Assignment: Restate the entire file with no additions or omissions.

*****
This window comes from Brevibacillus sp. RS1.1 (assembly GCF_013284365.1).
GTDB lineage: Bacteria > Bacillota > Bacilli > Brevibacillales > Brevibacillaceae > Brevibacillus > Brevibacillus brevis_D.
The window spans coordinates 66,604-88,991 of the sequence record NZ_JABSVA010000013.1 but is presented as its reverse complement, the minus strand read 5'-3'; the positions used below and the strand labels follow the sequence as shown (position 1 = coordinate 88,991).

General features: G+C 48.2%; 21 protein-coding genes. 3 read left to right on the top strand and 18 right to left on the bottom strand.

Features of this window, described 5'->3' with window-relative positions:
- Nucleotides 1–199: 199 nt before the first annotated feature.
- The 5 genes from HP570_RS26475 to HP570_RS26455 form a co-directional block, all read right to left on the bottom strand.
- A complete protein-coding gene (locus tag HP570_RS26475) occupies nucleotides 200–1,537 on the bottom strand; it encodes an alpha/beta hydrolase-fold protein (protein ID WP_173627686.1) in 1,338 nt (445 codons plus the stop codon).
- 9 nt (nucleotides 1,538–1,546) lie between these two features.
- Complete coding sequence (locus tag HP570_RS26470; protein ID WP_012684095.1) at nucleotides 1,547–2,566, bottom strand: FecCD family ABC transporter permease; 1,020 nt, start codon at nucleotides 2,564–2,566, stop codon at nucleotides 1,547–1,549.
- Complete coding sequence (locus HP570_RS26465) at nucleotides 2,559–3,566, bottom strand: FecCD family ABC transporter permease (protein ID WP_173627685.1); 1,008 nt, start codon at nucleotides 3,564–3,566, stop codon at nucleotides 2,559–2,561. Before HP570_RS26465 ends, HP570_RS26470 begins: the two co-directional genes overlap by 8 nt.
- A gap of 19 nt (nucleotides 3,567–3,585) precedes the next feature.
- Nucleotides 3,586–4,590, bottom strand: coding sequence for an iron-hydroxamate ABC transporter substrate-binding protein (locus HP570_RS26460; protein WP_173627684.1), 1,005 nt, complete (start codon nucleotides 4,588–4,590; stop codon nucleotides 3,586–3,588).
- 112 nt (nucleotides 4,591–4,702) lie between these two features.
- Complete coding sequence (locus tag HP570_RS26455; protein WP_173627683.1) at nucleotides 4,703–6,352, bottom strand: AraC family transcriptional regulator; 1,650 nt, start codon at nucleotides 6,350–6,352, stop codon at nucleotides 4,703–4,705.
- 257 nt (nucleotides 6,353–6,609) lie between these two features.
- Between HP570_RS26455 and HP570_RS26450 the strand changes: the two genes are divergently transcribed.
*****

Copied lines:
This window comes from Brevibacillus sp. RS1.1 (assembly GCF_013284365.1).
GTDB lineage: Bacteria > Bacillota > Bacilli > Brevibacillales > Brevibacillaceae > Brevibacillus > Brevibacillus brevis_D.
The window spans coordinates 66,604-88,991 of the sequence record NZ_JABSVA010000013.1 but is presented as its reverse complement, the minus strand read 5'-3'; the positions used below and the strand labels follow the sequence as shown (position 1 = coordinate 88,991).

General features: G+C 48.2%; 21 protein-coding genes. 3 read left to right on the top strand and 18 right to left on the bottom strand.

Features of this window, described 5'->3' with window-relative positions:
- Nucleotides 1–199: 199 nt before the first annotated feature.
- The 5 genes from HP570_RS26475 to HP570_RS26455 form a co-directional block, all read right to left on the bottom strand.
- A complete protein-coding gene (locus tag HP570_RS26475) occupies nucleotides 200–1,537 on the bottom strand; it encodes an alpha/beta hydrolase-fold protein (protein ID WP_173627686.1) in 1,338 nt (445 codons plus the stop codon).
- 9 nt (nucleotides 1,538–1,546) lie between these two features.
- Complete coding sequence (locus tag HP570_RS26470; protein ID WP_012684095.1) at nucleotides 1,547–2,566, bottom strand: FecCD family ABC transporter permease; 1,020 nt, start codon at nucleotides 2,564–2,566, stop codon at nucleotides 1,547–1,549.
- Complete coding sequence (locus HP570_RS26465) at nucleotides 2,559–3,566, bottom strand: FecCD family ABC transporter permease (protein ID WP_173627685.1); 1,008 nt, start codon at nucleotides 3,564–3,566, stop codon at nucleotides 2,559–2,561. Before HP570_RS26465 ends, HP570_RS26470 begins: the two co-directional genes overlap by 8 nt.
- A gap of 19 nt (nucleotides 3,567–3,585) precedes the next feature.
- Nucleotides 3,586–4,590, bottom strand: coding sequence for an iron-hydroxamate ABC transporter substrate-binding protein (locus HP570_RS26460; protein WP_173627684.1), 1,005 nt, complete (start codon nucleotides 4,588–4,590; stop codon nucleotides 3,586–3,588).
- 112 nt (nucleotides 4,591–4,702) lie between these two features.
- Complete coding sequence (locus tag HP570_RS26455; protein WP_173627683.1) at nucleotides 4,703–6,352, bottom strand: AraC family transcriptional regulator; 1,650 nt, start codon at nucleotides 6,350–6,352, stop codon at nucleotides 4,703–4,705.
- 257 nt (nucleotides 6,353–6,609) lie between these two features.
- Between HP570_RS26455 and HP570_RS26450 the strand changes: the two genes are divergently transcribed.